KNOXVILLE, Tenn. (November 18, 2004) - Nestled among the rising blue clouds that encompass the Great Smoky Mountains of East Tennessee, Twin Valley Bed & Breakfast and Horse Ranch is a haven for horseback riders extraordinaire and novices alike.
Fenced in on every side, the ranch is considered by its owners, Ken and Janice Tipton, to be open range. In addition to 12 horses, the Tipton's also have goats, a donkey, a llama, chickens, peacocks, dogs, and cats - a veritable petting zoo.
The animals are a draw to Kathy Huber, who visits the ranch often with her sister to hike or play with the animals if they've chosen not to ride that day.
"In my quest to find the perfect riding experience here in the Smokies, I rode at a number of stables in the area," Huber explained. Another rider soon who told her about Twin Valley. "She has my undying gratitude," said Huber.
As far as riding goes, guests like Huber sometimes ride every weekend, with just a few weeks off throughout the year. But Twin Valley is perfect for beginners as well. Any novice can participate in a ride at the ranch, and experienced teacher and trail guide, Janice Tipton, will have them riding with confidence by the end of the day.
An early morning rising allows ranch guests time to wander up to the lodge for a delicious southern breakfast followed by a short hike down to the stables. Riders are allowed to help saddle the horses prior to breakfast if they like, thus having ample opportunity to get to know their horse.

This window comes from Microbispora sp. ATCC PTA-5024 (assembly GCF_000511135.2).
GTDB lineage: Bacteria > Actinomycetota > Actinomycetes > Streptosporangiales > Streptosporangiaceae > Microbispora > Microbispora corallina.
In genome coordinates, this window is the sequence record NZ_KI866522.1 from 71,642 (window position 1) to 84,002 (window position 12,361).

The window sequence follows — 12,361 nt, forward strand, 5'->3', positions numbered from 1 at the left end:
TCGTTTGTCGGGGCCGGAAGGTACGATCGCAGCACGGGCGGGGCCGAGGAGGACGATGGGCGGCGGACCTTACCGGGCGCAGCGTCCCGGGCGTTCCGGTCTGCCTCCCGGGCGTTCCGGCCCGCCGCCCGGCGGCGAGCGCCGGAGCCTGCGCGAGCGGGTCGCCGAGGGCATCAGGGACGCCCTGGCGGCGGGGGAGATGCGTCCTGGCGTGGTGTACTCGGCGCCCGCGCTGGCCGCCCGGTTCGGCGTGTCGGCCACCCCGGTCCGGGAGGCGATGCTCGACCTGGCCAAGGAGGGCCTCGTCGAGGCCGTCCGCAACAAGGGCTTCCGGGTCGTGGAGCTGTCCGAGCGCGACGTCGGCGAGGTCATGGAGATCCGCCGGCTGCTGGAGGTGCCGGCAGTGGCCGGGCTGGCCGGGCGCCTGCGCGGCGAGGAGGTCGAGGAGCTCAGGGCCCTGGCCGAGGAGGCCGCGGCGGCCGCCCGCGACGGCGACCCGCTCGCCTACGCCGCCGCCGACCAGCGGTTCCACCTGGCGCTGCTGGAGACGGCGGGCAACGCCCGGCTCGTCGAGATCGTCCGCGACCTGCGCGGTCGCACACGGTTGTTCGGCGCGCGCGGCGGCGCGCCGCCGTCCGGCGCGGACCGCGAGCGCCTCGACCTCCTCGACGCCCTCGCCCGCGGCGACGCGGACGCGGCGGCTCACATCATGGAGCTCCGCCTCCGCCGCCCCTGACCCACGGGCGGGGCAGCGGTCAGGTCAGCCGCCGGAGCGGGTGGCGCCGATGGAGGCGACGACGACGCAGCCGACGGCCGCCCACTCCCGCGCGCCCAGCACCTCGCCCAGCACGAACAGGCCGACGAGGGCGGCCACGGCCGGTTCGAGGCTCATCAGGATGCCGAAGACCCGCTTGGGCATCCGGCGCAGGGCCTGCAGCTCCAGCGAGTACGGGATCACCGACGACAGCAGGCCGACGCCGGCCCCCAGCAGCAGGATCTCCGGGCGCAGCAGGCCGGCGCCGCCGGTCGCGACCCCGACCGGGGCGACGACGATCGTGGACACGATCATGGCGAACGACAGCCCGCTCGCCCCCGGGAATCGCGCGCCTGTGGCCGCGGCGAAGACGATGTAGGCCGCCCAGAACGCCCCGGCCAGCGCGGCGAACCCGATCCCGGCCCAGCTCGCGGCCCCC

Tipton is thorough with each guest, talking with them until she finds out how experienced they are with horses. By the time she's through, she knows exactly which horse will best suit the rider. After a brief tutorial on mountain riding, including important information such as how to stay in the saddle when going up a steep incline, and answering questions about the horses, Tipton takes her riders on a short (hour and a half), half-day or full-day ride through the Great Smoky Mountains.
According to Huber, who grew up riding in New Jersey on flat, open terrain, mountain riding is her favorite style of riding because it's "challenging physically and mentally."
"I like the ups and downs," Huber explained. "I like some obstacles, and I like being a very active rider," she continued. "I like the coordination and awareness needed for mountain riding. I do not have to ride fast to have a good ride, but I sure do like grabbing mane and cantering up those steep hills."
For visitors who want the full ranch experience of the Great Smoky Mountains, the French Broad Outpost, located in Del Rio, is Tennessee's only dude ranch. Their weeklong itinerary includes horseback riding, cattle driving, whitewater rafting, and team penning, a game where horseback riders try to pen steers into a box. Every evening, the ranch provides entertainment varying from live bluegrass music to sing-a-longs, from bonfires to line dancing. Each Friday night, guests enjoy a Square Dance and Hoedown.
The week begins with roping and horseback lessons. Throughout the week, the temporary ranch hands (ranch guests) learn the new methods of training and understanding horses, as horse whisperers teach them how to interact with their horses, from saddling to grooming, from riding to feeding.
Guests saddle up daily for a ride through the beautiful Great Smoky Mountains, and mid-week finds some guests sleeping on a mountaintop with their horses.
For more information on mountain riding in East Tennessee, visit tnvacation.com or call (615) 741-2159 to order a free Tennessee Vacation Guide.